21. 21. Bookmarks Migration located in db/migrate/001_create_bookmarks.rb class CreateBookmarks < ActiveRecord::Migration def self.up create_table :bookmarks do |t| t.column :url, :string t.column :title, :string end end def self.down drop_table :bookmarks end end
    22. 22. Running the Migration • Rake is the general purpose build tool for rails, much like make, or ant. It has many functions, one of which is to control migrations. >rake db:migrate • Now the table has been created
    23. 23. Bookmarks Table ID • Bookmarks table has the following fields - id, url, and title • Where did the id field come from? • Convention of configuration - Rails automatically creates an id field for each new table and uses it as the primary key
    24. 24. Bookmarks Controller The /app/controllers/bookmarks.rb default action: def index @bookmarks = Bookmark.find(:all) respond_to do |format| format.html # index.rhtml format.xml { render :xml => @bookmarks.to_xml } end End
    25. 25. Mapping URLs to Controllers and Actions • http://127.0.0.1:3000/bookmarks/ • http://127.0.0.1:3000 - address and port of the webserver • hello - name of the controller • / - name of the action (blank maps to the index action)
    26. 26. Bookmarks Model - Don’t Repeat Yourself • No getters/setters. Rails uses information from the database. class Bookmark < ActiveRecord::Base end
    27. 27. Bookmarks View Located in views/bookmarks/index.rhtml <% for bookmark in @bookmarks %> <tr> <td><%=h bookmark.url %></td> <td><%=h bookmark.title %></td> <td><%=h bookmark.description %></td> <td><%= link_to 'Show', bookmark_path(bookmark) %></td> <td><%= link_to 'Edit', edit_bookmark_path(bookmark) %></td> <td><%= link_to 'Destroy', bookmark_path(bookmark), :confirm => 'Are you sure?', :method => :delete %></td> </tr> <% end %>
    28. 28. Convention over Configuration • Bookmark model automatically looks for a table in the database with a plural form of it’s name. (bookmarks) • The Bookmarks controller automatically renders the template located in views according to the controller name and the action (views/bookmarks/index.rhtml)
    29. 29. Ajax Helpers • Rails allows you to program many AJAX calls in ruby, instead of writing javascript directly • Script.aculo.us and Prototype libraries are included • A quick example. Autocomplete for text boxes
    30. 30. AJAX Autocomplete Add to Bookmarks controller auto_complete_for :bookmarks, :url Add to views/bookmarks/edit.rhtml <%= text_field_with_auto_complete :bookmark, :url %> In views/layouts/bookmarks.rhtml, add <%= javascript_include_tag :defaults %>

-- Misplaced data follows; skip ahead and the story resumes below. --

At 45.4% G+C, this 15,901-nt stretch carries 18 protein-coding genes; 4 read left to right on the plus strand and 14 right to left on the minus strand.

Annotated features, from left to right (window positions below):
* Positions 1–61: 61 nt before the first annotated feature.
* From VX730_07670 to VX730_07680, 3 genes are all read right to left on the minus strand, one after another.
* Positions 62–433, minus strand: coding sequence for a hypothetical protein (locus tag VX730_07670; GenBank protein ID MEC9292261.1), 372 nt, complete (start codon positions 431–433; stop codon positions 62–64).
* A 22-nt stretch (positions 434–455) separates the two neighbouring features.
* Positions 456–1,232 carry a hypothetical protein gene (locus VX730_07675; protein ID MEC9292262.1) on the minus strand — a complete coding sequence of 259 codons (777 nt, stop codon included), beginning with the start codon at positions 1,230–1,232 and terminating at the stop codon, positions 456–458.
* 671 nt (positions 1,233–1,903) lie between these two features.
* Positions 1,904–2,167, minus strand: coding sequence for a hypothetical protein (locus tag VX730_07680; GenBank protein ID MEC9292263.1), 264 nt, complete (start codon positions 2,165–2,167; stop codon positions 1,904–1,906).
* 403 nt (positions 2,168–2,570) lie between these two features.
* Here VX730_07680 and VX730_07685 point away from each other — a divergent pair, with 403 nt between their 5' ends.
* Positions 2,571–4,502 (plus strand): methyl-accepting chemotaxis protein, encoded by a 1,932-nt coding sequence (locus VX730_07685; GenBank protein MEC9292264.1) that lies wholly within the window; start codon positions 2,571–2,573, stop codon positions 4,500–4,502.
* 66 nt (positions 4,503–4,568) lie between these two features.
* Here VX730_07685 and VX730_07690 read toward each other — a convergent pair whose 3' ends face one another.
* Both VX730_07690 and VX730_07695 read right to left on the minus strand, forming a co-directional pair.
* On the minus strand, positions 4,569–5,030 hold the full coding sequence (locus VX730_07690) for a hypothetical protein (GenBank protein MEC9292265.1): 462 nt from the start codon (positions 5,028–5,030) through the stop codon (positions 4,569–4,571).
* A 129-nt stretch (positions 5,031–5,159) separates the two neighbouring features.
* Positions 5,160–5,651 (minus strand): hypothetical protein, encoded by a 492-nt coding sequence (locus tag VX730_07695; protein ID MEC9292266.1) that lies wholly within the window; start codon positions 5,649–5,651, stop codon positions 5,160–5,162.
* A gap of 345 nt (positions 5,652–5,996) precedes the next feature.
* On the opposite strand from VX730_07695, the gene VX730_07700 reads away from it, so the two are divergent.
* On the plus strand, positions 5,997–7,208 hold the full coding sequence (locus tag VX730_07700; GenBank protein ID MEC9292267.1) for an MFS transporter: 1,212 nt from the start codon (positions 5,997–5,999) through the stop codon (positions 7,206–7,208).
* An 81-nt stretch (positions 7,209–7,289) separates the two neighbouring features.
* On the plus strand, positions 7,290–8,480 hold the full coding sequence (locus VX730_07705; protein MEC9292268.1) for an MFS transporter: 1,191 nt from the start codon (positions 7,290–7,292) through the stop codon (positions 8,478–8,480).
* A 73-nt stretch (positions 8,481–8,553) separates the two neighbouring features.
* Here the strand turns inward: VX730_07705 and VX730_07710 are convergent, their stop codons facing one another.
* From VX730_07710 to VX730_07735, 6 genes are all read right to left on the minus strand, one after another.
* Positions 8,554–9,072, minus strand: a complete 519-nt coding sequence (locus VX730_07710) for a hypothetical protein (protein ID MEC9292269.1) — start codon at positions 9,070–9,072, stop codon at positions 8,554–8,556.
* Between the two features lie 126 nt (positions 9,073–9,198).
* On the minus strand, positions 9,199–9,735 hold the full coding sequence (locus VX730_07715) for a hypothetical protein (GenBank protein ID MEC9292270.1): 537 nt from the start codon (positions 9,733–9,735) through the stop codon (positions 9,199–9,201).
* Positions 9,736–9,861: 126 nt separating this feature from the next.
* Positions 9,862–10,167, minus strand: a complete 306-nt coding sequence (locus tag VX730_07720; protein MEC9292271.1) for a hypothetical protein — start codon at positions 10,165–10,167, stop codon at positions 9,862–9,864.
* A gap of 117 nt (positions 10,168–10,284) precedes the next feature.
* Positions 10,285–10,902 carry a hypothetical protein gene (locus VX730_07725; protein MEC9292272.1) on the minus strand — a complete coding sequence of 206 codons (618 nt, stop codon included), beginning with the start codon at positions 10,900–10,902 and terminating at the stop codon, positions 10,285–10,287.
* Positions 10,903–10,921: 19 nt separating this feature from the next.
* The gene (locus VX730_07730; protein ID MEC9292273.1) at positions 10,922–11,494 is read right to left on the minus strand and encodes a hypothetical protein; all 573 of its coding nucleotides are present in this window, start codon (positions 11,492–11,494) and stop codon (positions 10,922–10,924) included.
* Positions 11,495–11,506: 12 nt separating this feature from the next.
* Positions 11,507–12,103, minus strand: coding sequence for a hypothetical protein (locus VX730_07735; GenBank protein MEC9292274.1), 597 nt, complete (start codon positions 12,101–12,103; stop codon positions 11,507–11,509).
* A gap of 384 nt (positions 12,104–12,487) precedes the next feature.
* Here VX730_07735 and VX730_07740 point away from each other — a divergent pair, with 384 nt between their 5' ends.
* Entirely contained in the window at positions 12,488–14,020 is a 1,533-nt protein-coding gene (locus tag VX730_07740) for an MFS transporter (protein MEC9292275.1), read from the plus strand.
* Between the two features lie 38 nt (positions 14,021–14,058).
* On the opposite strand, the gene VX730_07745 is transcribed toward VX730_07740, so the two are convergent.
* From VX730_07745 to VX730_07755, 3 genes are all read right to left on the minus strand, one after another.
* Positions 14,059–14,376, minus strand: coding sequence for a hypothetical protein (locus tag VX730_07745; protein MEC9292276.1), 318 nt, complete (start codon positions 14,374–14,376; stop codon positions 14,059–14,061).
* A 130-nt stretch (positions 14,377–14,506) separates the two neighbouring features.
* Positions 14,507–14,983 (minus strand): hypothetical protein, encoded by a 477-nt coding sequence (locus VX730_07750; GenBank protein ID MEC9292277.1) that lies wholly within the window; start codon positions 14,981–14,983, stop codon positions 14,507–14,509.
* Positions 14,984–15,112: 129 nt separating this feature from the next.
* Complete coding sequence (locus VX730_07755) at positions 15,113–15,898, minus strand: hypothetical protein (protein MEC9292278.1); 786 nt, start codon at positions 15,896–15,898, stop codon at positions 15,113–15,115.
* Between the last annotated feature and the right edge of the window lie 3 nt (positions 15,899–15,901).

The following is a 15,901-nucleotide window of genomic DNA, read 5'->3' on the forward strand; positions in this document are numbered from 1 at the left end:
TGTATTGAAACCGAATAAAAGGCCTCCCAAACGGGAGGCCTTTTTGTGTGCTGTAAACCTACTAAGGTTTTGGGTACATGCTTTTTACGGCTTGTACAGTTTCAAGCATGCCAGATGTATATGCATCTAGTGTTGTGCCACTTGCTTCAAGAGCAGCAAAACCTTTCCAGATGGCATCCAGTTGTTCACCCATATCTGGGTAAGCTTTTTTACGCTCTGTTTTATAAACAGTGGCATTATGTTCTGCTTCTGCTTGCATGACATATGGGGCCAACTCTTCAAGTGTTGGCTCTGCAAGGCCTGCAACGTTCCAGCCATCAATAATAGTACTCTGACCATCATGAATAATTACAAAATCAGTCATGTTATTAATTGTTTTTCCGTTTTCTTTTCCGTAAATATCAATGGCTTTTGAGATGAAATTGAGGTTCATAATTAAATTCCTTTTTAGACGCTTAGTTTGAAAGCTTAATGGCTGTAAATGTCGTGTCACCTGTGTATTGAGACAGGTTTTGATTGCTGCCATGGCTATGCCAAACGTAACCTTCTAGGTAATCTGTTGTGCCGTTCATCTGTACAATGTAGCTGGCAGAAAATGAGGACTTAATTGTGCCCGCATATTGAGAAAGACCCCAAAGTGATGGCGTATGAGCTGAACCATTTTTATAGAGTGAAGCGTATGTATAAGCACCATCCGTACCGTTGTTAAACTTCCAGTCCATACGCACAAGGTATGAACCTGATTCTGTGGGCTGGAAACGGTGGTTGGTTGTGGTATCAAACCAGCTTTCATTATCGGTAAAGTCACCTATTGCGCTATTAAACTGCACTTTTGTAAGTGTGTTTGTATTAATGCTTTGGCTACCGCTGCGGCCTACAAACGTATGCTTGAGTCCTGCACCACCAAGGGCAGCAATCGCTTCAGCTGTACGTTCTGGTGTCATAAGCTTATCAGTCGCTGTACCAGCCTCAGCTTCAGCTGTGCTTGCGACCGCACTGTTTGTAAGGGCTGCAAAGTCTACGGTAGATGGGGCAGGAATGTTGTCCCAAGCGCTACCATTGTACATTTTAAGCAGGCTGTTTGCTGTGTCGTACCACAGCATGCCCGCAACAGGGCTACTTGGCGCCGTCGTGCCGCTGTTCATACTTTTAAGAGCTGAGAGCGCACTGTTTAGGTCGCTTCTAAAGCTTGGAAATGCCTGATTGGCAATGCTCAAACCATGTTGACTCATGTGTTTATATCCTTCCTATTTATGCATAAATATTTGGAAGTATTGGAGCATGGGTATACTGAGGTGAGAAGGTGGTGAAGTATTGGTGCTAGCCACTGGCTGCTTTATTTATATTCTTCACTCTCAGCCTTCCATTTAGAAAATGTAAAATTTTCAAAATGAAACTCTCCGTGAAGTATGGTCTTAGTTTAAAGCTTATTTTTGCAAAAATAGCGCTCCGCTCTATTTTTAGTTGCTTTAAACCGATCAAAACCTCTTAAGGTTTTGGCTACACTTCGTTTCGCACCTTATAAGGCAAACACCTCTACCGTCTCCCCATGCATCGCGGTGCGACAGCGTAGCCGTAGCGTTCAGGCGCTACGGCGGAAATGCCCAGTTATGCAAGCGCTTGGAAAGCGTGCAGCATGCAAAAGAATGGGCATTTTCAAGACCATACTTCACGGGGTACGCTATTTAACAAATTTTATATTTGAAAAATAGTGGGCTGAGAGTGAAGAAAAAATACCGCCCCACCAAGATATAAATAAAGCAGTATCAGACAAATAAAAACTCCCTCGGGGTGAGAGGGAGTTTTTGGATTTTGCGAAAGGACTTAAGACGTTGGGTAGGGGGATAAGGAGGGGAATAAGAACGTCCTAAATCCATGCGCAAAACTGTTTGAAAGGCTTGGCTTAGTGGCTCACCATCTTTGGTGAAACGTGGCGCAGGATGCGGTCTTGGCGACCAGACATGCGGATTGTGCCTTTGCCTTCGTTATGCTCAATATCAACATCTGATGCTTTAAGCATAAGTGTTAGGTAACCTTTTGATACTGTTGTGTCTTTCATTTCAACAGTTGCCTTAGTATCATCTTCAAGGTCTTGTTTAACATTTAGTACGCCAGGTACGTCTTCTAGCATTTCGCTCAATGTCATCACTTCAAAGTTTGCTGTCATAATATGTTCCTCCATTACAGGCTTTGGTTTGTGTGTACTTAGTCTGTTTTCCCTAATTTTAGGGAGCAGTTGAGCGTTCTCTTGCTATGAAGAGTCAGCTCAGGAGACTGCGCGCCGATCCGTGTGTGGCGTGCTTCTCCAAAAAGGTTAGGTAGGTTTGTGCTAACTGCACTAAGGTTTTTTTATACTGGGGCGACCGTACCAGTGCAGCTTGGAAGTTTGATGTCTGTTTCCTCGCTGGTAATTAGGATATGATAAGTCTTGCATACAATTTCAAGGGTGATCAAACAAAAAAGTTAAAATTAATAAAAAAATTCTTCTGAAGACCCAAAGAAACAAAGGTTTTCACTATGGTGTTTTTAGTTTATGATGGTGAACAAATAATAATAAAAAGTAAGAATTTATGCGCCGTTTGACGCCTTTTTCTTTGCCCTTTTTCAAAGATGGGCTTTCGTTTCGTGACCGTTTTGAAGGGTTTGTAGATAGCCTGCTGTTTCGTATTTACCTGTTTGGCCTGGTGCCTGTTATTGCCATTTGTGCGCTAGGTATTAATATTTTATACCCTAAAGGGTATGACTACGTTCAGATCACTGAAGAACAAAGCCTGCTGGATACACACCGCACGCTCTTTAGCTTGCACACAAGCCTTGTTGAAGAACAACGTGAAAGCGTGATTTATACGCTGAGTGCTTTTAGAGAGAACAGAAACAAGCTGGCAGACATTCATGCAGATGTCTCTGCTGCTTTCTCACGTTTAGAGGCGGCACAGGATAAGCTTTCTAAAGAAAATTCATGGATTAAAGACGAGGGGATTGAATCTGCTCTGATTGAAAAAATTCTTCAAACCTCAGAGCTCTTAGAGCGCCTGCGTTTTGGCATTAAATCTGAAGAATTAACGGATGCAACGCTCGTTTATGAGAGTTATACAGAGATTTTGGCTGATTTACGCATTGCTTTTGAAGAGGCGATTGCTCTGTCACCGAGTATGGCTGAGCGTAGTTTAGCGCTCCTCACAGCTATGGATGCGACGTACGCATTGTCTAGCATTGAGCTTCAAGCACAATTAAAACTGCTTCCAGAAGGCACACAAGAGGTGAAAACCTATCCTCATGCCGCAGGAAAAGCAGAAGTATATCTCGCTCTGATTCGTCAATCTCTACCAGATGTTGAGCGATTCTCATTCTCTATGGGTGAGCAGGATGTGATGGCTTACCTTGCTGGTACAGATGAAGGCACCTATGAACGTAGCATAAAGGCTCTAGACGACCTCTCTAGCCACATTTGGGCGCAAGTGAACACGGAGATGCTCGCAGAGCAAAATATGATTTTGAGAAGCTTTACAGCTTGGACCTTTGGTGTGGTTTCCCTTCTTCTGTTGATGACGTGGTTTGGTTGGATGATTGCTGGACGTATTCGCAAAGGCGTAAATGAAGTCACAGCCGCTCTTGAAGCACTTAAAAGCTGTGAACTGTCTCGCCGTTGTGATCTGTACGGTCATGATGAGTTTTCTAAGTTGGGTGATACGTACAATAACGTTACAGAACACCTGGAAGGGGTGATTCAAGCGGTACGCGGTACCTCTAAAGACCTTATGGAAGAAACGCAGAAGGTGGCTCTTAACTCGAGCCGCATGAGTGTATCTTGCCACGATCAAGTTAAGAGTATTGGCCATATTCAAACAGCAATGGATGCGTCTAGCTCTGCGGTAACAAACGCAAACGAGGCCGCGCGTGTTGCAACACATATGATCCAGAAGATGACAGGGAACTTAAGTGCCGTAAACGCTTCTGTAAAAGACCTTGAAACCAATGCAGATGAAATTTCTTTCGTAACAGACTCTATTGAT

31. 31. Validations • Rails has a number of validation helpers that can be added to the model. class Bookmark < ActiveRecord::Base validates_presence_of :url, :title end
    32. 32. Validations • validates_presence_of • validates_length_of • validates_acceptance_of • validates_confirmation_of • validates_uniqueness_of • validates_format_of • validates_numericality_of • validates_inclusion_in • validates_exclusion_of • validates_associated :relation
    33. 33. Associations - Adding Categories to Bookmarks • The bookmarks are working great, but it would be nice if we could group them by category • Rails uses associations to build relationships between tables • Associations are independent of database foreign key constraints
    34. 34. Types of Associations • has_one • belongs_to • has_many • has_and_belongs_to_many • has_many :model1, :through => :model2
    35. 35. Changes to the Database • A new categories table needs to be created • A category_id field needs to be added to the bookmarks table > ruby script/generate scaffold_resource category name:string • This creates the all the scaffolding and the migration db/migrate/002_create_categories.rb • Note the category table is pluralized as categories. >ruby script/generate migration alter_bookmarks_add_category_id • This creates db/migrate/003_alter_bookmarks_add_category_id.rb
    36. 36. Alter Bookmarks Migration def self.up add_column :bookmarks, :category_id, :integer end def self.down remove_column :bookmarks, :category_id end >rake db:migrate
    37. 37. Types of Associations • has_one • belongs_to • has_many • has_and_belongs_to_many • has_many :model1, :through => :model2
    38. 38. Database Relationships • Parent (or Master) models that have collections of other models use the has_many relationship • Child (or Detail) models contain the id field of their parent record and they use the belongs_to relationship
    39. 39. Associations Model Code class Bookmark < ActiveRecord::Base validates_presence_of :url, :title belongs_to :category end class Category < ActiveRecord::Base has_many :bookmarks end
    40. 40. Associations Controller code def edit @bookmark = Bookmark.find(params[:id]) @categories = Category.find(:all) end
    41. 41. Associations View Code <p> <b>Category</b><br /> <%= collection_select('bookmark', 'category_id', @categories, 'id', 'name') %> </p>
    42. 42. Tools • Textmate (Mac OS X) • RadRails (Eclipse plugin) www.radrails.org • Other commercial and opensource IDEs are being made available
    43. 43. Resources • Programming Ruby: The Pragmatic Programmers' Guide - Second Edition • Agile Web Development with Rails—Second Edition • Rails main site http://www.rubyonrails.com • My email: michael-irion@utulsa.edu